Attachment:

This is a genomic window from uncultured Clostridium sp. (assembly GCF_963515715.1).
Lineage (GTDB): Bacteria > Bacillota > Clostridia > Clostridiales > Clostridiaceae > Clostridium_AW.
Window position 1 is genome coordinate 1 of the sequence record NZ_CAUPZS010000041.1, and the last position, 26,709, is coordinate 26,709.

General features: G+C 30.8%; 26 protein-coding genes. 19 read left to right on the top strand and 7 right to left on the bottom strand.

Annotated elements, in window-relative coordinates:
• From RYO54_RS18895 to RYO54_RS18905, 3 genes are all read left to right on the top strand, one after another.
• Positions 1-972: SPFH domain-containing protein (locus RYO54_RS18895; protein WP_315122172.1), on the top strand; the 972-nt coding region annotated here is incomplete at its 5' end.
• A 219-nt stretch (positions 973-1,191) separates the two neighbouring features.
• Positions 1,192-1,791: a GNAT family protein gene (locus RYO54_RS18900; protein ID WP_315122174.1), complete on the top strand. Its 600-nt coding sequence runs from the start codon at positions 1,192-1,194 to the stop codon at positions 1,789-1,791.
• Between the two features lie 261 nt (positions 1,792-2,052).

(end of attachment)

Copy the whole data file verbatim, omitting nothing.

This is a genomic window from uncultured Clostridium sp. (assembly GCF_963515715.1).
Lineage (GTDB): Bacteria > Bacillota > Clostridia > Clostridiales > Clostridiaceae > Clostridium_AW.
Window position 1 is genome coordinate 1 of the sequence record NZ_CAUPZS010000041.1, and the last position, 26,709, is coordinate 26,709.

General features: G+C 30.8%; 26 protein-coding genes. 19 read left to right on the top strand and 7 right to left on the bottom strand.

Annotated elements, in window-relative coordinates:
• From RYO54_RS18895 to RYO54_RS18905, 3 genes are all read left to right on the top strand, one after another.
• Positions 1-972: SPFH domain-containing protein (locus RYO54_RS18895; protein WP_315122172.1), on the top strand; the 972-nt coding region annotated here is incomplete at its 5' end.
• A 219-nt stretch (positions 973-1,191) separates the two neighbouring features.
• Positions 1,192-1,791: a GNAT family protein gene (locus RYO54_RS18900; protein ID WP_315122174.1), complete on the top strand. Its 600-nt coding sequence runs from the start codon at positions 1,192-1,194 to the stop codon at positions 1,789-1,791.
• Between the two features lie 261 nt (positions 1,792-2,052).